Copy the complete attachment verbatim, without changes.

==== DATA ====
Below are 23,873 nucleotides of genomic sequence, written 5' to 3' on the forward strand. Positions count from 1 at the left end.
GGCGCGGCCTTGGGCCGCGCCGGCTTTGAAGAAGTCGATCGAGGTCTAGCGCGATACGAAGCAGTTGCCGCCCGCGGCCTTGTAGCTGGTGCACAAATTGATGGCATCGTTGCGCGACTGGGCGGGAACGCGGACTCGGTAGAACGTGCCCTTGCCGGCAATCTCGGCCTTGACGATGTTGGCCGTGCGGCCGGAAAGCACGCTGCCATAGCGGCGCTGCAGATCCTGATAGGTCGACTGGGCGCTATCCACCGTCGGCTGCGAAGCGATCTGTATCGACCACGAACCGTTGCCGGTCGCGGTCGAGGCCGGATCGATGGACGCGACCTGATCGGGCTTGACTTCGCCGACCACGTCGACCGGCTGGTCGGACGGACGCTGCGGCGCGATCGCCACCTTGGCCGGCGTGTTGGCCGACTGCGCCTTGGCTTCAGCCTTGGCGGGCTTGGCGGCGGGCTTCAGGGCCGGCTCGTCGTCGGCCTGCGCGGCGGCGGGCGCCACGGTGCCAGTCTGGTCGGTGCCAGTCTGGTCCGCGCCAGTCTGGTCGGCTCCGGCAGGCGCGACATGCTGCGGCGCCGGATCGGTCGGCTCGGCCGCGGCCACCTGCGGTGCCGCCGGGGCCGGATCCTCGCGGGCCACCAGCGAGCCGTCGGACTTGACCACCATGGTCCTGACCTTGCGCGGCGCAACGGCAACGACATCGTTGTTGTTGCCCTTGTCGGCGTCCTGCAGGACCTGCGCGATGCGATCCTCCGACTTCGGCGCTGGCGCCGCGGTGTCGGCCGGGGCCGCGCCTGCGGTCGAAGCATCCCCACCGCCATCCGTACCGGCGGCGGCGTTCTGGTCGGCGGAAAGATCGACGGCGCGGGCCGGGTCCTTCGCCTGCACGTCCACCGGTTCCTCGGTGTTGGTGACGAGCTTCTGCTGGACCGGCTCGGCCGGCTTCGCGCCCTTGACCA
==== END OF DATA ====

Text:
Below are 23,873 nucleotides of genomic sequence, written 5' to 3' on the forward strand. Positions count from 1 at the left end.
GGCGCGGCCTTGGGCCGCGCCGGCTTTGAAGAAGTCGATCGAGGTCTAGCGCGATACGAAGCAGTTGCCGCCCGCGGCCTTGTAGCTGGTGCACAAATTGATGGCATCGTTGCGCGACTGGGCGGGAACGCGGACTCGGTAGAACGTGCCCTTGCCGGCAATCTCGGCCTTGACGATGTTGGCCGTGCGGCCGGAAAGCACGCTGCCATAGCGGCGCTGCAGATCCTGATAGGTCGACTGGGCGCTATCCACCGTCGGCTGCGAAGCGATCTGTATCGACCACGAACCGTTGCCGGTCGCGGTCGAGGCCGGATCGATGGACGCGACCTGATCGGGCTTGACTTCGCCGACCACGTCGACCGGCTGGTCGGACGGACGCTGCGGCGCGATCGCCACCTTGGCCGGCGTGTTGGCCGACTGCGCCTTGGCTTCAGCCTTGGCGGGCTTGGCGGCGGGCTTCAGGGCCGGCTCGTCGTCGGCCTGCGCGGCGGCGGGCGCCACGGTGCCAGTCTGGTCGGTGCCAGTCTGGTCCGCGCCAGTCTGGTCGGCTCCGGCAGGCGCGACATGCTGCGGCGCCGGATCGGTCGGCTCGGCCGCGGCCACCTGCGGTGCCGCCGGGGCCGGATCCTCGCGGGCCACCAGCGAGCCGTCGGACTTGACCACCATGGTCCTGACCTTGCGCGGCGCAACGGCAACGACATCGTTGTTGTTGCCCTTGTCGGCGTCCTGCAGGACCTGCGCGATGCGATCCTCCGACTTCGGCGCTGGCGCCGCGGTGTCGGCCGGGGCCGCGCCTGCGGTCGAAGCATCCCCACCGCCATCCGTACCGGCGGCGGCGTTCTGGTCGGCGGAAAGATCGACGGCGCGGGCCGGGTCCTTCGCCTGCACGTCCACCGGTTCCTCGGTGTTGGTGACGAGCTTCTGCTGGACCGGCTCGGCCGGCTTCGCGCCCTTGACCA